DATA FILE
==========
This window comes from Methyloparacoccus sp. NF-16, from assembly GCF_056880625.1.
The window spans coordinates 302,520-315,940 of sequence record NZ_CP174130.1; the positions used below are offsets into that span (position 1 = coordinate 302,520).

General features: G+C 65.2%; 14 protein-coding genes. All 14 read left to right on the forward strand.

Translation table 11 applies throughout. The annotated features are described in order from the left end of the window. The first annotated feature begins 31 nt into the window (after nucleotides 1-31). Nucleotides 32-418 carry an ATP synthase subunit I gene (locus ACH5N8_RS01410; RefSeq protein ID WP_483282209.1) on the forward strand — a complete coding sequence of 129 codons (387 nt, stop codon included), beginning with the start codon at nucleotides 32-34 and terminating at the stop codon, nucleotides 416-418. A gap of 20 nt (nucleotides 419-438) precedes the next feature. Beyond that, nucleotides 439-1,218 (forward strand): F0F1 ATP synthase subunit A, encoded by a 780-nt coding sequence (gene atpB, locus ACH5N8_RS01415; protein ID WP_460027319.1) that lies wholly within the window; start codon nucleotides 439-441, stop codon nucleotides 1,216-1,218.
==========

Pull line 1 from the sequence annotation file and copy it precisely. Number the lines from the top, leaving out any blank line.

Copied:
This window comes from Methyloparacoccus sp. NF-16, from assembly GCF_056880625.1.